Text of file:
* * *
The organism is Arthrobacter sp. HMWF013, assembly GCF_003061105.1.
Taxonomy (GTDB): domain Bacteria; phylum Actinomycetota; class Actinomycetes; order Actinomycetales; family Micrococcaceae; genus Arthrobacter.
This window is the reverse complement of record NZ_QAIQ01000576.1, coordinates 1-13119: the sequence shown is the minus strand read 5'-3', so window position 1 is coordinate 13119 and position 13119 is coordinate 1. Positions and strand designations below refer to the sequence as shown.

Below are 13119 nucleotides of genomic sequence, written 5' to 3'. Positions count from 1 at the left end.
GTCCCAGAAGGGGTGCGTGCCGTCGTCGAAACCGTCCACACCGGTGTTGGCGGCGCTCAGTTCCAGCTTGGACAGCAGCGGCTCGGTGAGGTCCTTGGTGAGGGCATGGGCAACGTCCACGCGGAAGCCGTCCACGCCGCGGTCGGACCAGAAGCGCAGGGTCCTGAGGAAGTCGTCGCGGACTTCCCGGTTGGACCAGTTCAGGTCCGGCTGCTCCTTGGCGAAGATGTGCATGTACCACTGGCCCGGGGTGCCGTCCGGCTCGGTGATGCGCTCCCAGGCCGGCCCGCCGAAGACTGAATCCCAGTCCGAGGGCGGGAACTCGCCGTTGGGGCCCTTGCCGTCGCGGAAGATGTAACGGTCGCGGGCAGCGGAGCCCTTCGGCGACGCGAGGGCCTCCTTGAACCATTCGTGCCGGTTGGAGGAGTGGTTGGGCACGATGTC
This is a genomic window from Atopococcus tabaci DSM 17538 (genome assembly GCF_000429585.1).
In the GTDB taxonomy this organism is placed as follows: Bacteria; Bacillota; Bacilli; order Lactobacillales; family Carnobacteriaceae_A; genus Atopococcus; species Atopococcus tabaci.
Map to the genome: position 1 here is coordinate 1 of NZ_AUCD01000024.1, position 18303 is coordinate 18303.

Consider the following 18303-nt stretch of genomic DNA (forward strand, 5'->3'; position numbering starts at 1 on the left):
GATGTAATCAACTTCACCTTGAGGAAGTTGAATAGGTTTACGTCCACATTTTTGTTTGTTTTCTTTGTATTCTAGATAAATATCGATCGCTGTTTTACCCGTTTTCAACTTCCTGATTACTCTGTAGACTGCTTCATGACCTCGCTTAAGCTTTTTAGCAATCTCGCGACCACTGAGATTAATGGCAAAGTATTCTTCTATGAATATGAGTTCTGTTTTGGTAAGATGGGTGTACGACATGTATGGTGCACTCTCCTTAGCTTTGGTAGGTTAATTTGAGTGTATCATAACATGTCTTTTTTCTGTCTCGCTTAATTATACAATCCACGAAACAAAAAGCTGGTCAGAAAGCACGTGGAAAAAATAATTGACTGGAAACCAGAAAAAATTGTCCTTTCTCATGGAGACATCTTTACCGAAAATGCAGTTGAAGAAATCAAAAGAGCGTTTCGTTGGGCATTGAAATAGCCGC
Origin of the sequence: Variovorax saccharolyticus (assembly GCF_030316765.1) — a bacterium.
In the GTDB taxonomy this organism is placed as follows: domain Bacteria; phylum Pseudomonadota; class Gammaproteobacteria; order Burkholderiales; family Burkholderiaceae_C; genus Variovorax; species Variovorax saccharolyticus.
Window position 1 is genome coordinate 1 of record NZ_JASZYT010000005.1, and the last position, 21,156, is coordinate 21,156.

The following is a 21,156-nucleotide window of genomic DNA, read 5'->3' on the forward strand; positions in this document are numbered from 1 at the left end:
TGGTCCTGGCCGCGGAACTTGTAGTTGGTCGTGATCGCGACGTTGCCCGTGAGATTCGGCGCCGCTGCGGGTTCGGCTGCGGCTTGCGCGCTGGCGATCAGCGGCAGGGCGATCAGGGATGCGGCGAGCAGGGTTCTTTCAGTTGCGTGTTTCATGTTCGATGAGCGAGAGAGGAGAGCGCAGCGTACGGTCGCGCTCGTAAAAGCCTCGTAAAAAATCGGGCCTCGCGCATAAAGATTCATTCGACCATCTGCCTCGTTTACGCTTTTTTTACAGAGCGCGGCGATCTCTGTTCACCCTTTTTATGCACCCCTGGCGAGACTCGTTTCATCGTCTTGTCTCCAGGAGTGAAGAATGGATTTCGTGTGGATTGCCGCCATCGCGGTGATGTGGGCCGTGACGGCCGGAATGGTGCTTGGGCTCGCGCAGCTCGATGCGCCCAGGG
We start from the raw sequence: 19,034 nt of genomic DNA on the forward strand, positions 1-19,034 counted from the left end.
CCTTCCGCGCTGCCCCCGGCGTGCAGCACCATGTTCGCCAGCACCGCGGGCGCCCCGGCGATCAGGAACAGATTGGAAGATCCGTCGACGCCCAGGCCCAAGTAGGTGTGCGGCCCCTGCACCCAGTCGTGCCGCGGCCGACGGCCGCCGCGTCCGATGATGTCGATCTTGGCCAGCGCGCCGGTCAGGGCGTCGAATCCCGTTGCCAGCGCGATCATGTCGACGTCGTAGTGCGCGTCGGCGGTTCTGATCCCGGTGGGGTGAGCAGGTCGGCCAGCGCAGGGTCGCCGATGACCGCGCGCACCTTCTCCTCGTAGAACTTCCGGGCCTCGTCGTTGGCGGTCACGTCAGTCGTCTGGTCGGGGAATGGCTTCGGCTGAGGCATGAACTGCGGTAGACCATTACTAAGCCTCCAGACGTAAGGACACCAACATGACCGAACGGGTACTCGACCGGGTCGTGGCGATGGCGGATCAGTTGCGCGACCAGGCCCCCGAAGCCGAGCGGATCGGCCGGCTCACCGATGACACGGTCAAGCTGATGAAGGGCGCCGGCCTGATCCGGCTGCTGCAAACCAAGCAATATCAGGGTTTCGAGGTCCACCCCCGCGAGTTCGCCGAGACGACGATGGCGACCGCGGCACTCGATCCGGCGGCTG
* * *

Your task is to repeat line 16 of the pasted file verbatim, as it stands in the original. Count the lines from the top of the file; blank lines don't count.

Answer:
We start from the raw sequence: 19,034 nt of genomic DNA on the forward strand, positions 1-19,034 counted from the left end.